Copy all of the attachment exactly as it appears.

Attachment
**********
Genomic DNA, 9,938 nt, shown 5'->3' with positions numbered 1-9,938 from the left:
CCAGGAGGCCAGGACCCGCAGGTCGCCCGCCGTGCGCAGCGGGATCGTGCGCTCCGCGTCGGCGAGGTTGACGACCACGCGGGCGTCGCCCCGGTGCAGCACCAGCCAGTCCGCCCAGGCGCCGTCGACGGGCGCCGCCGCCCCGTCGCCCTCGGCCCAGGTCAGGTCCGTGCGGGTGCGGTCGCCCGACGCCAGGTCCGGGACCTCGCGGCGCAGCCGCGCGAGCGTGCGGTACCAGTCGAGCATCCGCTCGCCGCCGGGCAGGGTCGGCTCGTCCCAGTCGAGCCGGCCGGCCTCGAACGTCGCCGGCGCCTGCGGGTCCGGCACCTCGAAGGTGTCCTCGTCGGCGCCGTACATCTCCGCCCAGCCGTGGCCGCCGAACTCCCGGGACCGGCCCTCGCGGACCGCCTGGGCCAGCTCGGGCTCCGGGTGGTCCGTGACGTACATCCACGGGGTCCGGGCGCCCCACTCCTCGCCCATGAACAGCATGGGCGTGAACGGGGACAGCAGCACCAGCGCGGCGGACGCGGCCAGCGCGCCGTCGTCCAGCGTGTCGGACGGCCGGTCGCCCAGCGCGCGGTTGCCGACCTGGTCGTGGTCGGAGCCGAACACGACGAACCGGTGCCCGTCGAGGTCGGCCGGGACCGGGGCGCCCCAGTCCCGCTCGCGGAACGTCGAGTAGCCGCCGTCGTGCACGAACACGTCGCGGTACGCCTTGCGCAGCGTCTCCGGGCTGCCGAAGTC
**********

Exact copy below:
Genomic DNA, 9,938 nt, shown 5'->3' with positions numbered 1-9,938 from the left:
CCAGGAGGCCAGGACCCGCAGGTCGCCCGCCGTGCGCAGCGGGATCGTGCGCTCCGCGTCGGCGAGGTTGACGACCACGCGGGCGTCGCCCCGGTGCAGCACCAGCCAGTCCGCCCAGGCGCCGTCGACGGGCGCCGCCGCCCCGTCGCCCTCGGCCCAGGTCAGGTCCGTGCGGGTGCGGTCGCCCGACGCCAGGTCCGGGACCTCGCGGCGCAGCCGCGCGAGCGTGCGGTACCAGTCGAGCATCCGCTCGCCGCCGGGCAGGGTCGGCTCGTCCCAGTCGAGCCGGCCGGCCTCGAACGTCGCCGGCGCCTGCGGGTCCGGCACCTCGAAGGTGTCCTCGTCGGCGCCGTACATCTCCGCCCAGCCGTGGCCGCCGAACTCCCGGGACCGGCCCTCGCGGACCGCCTGGGCCAGCTCGGGCTCCGGGTGGTCCGTGACGTACATCCACGGGGTCCGGGCGCCCCACTCCTCGCCCATGAACAGCATGGGCGTGAACGGGGACAGCAGCACCAGCGCGGCGGACGCGGCCAGCGCGCCGTCGTCCAGCGTGTCGGACGGCCGGTCGCCCAGCGCGCGGTTGCCGACCTGGTCGTGGTCGGAGCCGAACACGACGAACCGGTGCCCGTCGAGGTCGGCCGGGACCGGGGCGCCCCAGTCCCGCTCGCGGAACGTCGAGTAGCCGCCGTCGTGCACGAACACGTCGCGGTACGCCTTGCGCAGCGTCTCCGGGCTGCCGAAGTC